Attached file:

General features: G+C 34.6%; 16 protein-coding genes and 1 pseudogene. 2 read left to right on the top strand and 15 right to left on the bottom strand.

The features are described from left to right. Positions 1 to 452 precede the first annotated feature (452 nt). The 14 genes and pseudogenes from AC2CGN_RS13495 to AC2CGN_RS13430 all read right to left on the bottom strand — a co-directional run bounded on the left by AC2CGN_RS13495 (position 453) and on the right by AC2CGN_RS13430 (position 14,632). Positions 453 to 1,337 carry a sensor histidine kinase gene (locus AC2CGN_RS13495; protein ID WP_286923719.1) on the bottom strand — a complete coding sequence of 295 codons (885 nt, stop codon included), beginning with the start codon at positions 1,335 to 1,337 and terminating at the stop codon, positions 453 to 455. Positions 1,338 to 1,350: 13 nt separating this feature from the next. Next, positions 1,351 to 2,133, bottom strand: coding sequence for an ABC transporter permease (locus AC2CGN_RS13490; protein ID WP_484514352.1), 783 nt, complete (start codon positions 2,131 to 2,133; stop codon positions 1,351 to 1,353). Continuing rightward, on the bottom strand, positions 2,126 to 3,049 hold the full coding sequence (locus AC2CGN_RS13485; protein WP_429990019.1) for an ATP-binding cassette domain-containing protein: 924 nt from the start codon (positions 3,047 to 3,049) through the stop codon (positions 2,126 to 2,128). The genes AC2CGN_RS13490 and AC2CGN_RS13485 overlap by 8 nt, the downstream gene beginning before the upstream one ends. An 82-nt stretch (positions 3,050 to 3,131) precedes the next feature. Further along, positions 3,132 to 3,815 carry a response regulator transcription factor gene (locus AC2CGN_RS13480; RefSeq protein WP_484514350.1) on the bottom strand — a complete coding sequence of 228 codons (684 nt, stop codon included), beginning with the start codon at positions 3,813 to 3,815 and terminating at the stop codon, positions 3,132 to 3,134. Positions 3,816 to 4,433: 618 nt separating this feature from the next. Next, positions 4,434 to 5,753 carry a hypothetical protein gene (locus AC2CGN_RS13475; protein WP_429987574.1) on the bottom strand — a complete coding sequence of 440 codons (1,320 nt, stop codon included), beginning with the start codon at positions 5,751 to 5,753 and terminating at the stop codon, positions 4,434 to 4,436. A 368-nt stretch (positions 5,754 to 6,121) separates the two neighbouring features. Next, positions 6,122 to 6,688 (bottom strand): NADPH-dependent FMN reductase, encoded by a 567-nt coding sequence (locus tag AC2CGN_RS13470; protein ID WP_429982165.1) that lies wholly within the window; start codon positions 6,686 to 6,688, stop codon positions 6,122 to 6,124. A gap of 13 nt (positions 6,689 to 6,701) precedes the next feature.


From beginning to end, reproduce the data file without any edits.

General features: G+C 34.6%; 16 protein-coding genes and 1 pseudogene. 2 read left to right on the top strand and 15 right to left on the bottom strand.

The features are described from left to right. Positions 1 to 452 precede the first annotated feature (452 nt). The 14 genes and pseudogenes from AC2CGN_RS13495 to AC2CGN_RS13430 all read right to left on the bottom strand — a co-directional run bounded on the left by AC2CGN_RS13495 (position 453) and on the right by AC2CGN_RS13430 (position 14,632). Positions 453 to 1,337 carry a sensor histidine kinase gene (locus AC2CGN_RS13495; protein ID WP_286923719.1) on the bottom strand — a complete coding sequence of 295 codons (885 nt, stop codon included), beginning with the start codon at positions 1,335 to 1,337 and terminating at the stop codon, positions 453 to 455. Positions 1,338 to 1,350: 13 nt separating this feature from the next. Next, positions 1,351 to 2,133, bottom strand: coding sequence for an ABC transporter permease (locus AC2CGN_RS13490; protein ID WP_484514352.1), 783 nt, complete (start codon positions 2,131 to 2,133; stop codon positions 1,351 to 1,353). Continuing rightward, on the bottom strand, positions 2,126 to 3,049 hold the full coding sequence (locus AC2CGN_RS13485; protein WP_429990019.1) for an ATP-binding cassette domain-containing protein: 924 nt from the start codon (positions 3,047 to 3,049) through the stop codon (positions 2,126 to 2,128). The genes AC2CGN_RS13490 and AC2CGN_RS13485 overlap by 8 nt, the downstream gene beginning before the upstream one ends. An 82-nt stretch (positions 3,050 to 3,131) precedes the next feature. Further along, positions 3,132 to 3,815 carry a response regulator transcription factor gene (locus AC2CGN_RS13480; RefSeq protein WP_484514350.1) on the bottom strand — a complete coding sequence of 228 codons (684 nt, stop codon included), beginning with the start codon at positions 3,813 to 3,815 and terminating at the stop codon, positions 3,132 to 3,134. Positions 3,816 to 4,433: 618 nt separating this feature from the next. Next, positions 4,434 to 5,753 carry a hypothetical protein gene (locus AC2CGN_RS13475; protein WP_429987574.1) on the bottom strand — a complete coding sequence of 440 codons (1,320 nt, stop codon included), beginning with the start codon at positions 5,751 to 5,753 and terminating at the stop codon, positions 4,434 to 4,436. A 368-nt stretch (positions 5,754 to 6,121) separates the two neighbouring features. Next, positions 6,122 to 6,688 (bottom strand): NADPH-dependent FMN reductase, encoded by a 567-nt coding sequence (locus tag AC2CGN_RS13470; protein ID WP_429982165.1) that lies wholly within the window; start codon positions 6,686 to 6,688, stop codon positions 6,122 to 6,124. A gap of 13 nt (positions 6,689 to 6,701) precedes the next feature.